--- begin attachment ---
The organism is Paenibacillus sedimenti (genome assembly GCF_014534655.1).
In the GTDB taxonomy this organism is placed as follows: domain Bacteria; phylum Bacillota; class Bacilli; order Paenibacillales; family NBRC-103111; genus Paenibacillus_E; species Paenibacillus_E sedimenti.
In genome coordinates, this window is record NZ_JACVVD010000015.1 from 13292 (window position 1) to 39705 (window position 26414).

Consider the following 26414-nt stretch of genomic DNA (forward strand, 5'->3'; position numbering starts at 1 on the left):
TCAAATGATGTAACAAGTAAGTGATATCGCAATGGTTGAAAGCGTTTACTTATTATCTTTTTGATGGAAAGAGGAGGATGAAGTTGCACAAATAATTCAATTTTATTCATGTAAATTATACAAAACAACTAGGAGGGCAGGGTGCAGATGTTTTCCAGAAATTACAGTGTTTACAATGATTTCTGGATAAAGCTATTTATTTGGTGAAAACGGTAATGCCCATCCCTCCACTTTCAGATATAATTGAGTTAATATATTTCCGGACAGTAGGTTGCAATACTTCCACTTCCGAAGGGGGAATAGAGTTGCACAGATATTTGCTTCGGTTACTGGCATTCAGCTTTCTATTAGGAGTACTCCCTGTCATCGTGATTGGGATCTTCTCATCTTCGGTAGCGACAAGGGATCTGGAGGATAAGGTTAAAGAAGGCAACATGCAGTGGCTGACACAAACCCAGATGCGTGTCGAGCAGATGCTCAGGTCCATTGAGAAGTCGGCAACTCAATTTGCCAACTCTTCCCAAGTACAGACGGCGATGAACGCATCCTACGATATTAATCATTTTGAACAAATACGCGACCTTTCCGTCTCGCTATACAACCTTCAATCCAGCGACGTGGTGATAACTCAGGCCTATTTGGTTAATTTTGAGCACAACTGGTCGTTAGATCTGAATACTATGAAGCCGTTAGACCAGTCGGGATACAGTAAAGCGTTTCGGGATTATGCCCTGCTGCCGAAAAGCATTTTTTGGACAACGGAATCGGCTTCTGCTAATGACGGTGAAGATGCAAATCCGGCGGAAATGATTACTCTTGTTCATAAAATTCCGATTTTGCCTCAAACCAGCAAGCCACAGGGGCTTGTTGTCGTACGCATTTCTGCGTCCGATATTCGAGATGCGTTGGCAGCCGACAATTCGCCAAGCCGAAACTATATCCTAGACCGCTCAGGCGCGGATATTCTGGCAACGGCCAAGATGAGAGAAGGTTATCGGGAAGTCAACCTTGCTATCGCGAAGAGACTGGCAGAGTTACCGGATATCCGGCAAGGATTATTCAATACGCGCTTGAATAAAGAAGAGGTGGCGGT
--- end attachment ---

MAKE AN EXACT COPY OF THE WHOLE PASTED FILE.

The organism is Paenibacillus sedimenti (genome assembly GCF_014534655.1).
In the GTDB taxonomy this organism is placed as follows: domain Bacteria; phylum Bacillota; class Bacilli; order Paenibacillales; family NBRC-103111; genus Paenibacillus_E; species Paenibacillus_E sedimenti.
In genome coordinates, this window is record NZ_JACVVD010000015.1 from 13292 (window position 1) to 39705 (window position 26414).

Consider the following 26414-nt stretch of genomic DNA (forward strand, 5'->3'; position numbering starts at 1 on the left):
TCAAATGATGTAACAAGTAAGTGATATCGCAATGGTTGAAAGCGTTTACTTATTATCTTTTTGATGGAAAGAGGAGGATGAAGTTGCACAAATAATTCAATTTTATTCATGTAAATTATACAAAACAACTAGGAGGGCAGGGTGCAGATGTTTTCCAGAAATTACAGTGTTTACAATGATTTCTGGATAAAGCTATTTATTTGGTGAAAACGGTAATGCCCATCCCTCCACTTTCAGATATAATTGAGTTAATATATTTCCGGACAGTAGGTTGCAATACTTCCACTTCCGAAGGGGGAATAGAGTTGCACAGATATTTGCTTCGGTTACTGGCATTCAGCTTTCTATTAGGAGTACTCCCTGTCATCGTGATTGGGATCTTCTCATCTTCGGTAGCGACAAGGGATCTGGAGGATAAGGTTAAAGAAGGCAACATGCAGTGGCTGACACAAACCCAGATGCGTGTCGAGCAGATGCTCAGGTCCATTGAGAAGTCGGCAACTCAATTTGCCAACTCTTCCCAAGTACAGACGGCGATGAACGCATCCTACGATATTAATCATTTTGAACAAATACGCGACCTTTCCGTCTCGCTATACAACCTTCAATCCAGCGACGTGGTGATAACTCAGGCCTATTTGGTTAATTTTGAGCACAACTGGTCGTTAGATCTGAATACTATGAAGCCGTTAGACCAGTCGGGATACAGTAAAGCGTTTCGGGATTATGCCCTGCTGCCGAAAAGCATTTTTTGGACAACGGAATCGGCTTCTGCTAATGACGGTGAAGATGCAAATCCGGCGGAAATGATTACTCTTGTTCATAAAATTCCGATTTTGCCTCAAACCAGCAAGCCACAGGGGCTTGTTGTCGTACGCATTTCTGCGTCCGATATTCGAGATGCGTTGGCAGCCGACAATTCGCCAAGCCGAAACTATATCCTAGACCGCTCAGGCGCGGATATTCTGGCAACGGCCAAGATGAGAGAAGGTTATCGGGAAGTCAACCTTGCTATCGCGAAGAGACTGGCAGAGTTACCGGATATCCGGCAAGGATTATTCAATACGCGCTTGAATAAAGAAGAGGTGGCGGT